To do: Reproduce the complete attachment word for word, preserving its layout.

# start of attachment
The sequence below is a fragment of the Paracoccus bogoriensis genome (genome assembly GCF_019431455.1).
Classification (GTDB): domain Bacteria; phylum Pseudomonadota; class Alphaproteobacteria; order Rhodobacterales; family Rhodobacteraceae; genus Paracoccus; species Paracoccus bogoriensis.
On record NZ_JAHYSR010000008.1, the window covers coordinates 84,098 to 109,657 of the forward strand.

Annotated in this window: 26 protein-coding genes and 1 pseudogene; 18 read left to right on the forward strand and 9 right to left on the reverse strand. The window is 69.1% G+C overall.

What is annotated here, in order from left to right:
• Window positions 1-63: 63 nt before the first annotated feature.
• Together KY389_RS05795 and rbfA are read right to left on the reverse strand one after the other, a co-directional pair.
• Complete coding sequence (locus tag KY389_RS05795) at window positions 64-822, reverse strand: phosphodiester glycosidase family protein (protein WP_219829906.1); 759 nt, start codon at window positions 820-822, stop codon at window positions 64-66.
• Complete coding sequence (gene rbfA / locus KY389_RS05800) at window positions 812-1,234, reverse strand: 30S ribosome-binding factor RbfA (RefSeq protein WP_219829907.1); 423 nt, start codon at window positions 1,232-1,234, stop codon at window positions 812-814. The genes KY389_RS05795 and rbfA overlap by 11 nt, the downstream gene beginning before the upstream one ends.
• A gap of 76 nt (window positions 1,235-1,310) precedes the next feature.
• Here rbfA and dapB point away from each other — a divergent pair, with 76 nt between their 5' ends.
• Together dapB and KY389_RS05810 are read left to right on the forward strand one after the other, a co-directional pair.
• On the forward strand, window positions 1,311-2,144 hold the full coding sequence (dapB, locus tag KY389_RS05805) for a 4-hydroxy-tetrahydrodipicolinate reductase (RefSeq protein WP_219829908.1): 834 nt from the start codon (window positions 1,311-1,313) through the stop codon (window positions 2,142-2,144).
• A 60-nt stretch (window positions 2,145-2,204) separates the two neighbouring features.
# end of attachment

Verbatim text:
The sequence below is a fragment of the Paracoccus bogoriensis genome (genome assembly GCF_019431455.1).
Classification (GTDB): domain Bacteria; phylum Pseudomonadota; class Alphaproteobacteria; order Rhodobacterales; family Rhodobacteraceae; genus Paracoccus; species Paracoccus bogoriensis.
On record NZ_JAHYSR010000008.1, the window covers coordinates 84,098 to 109,657 of the forward strand.

Annotated in this window: 26 protein-coding genes and 1 pseudogene; 18 read left to right on the forward strand and 9 right to left on the reverse strand. The window is 69.1% G+C overall.

What is annotated here, in order from left to right:
• Window positions 1-63: 63 nt before the first annotated feature.
• Together KY389_RS05795 and rbfA are read right to left on the reverse strand one after the other, a co-directional pair.
• Complete coding sequence (locus tag KY389_RS05795) at window positions 64-822, reverse strand: phosphodiester glycosidase family protein (protein WP_219829906.1); 759 nt, start codon at window positions 820-822, stop codon at window positions 64-66.
• Complete coding sequence (gene rbfA / locus KY389_RS05800) at window positions 812-1,234, reverse strand: 30S ribosome-binding factor RbfA (RefSeq protein WP_219829907.1); 423 nt, start codon at window positions 1,232-1,234, stop codon at window positions 812-814. The genes KY389_RS05795 and rbfA overlap by 11 nt, the downstream gene beginning before the upstream one ends.
• A gap of 76 nt (window positions 1,235-1,310) precedes the next feature.
• Here rbfA and dapB point away from each other — a divergent pair, with 76 nt between their 5' ends.
• Together dapB and KY389_RS05810 are read left to right on the forward strand one after the other, a co-directional pair.
• On the forward strand, window positions 1,311-2,144 hold the full coding sequence (dapB, locus tag KY389_RS05805) for a 4-hydroxy-tetrahydrodipicolinate reductase (RefSeq protein WP_219829908.1): 834 nt from the start codon (window positions 1,311-1,313) through the stop codon (window positions 2,142-2,144).
• A 60-nt stretch (window positions 2,145-2,204) separates the two neighbouring features.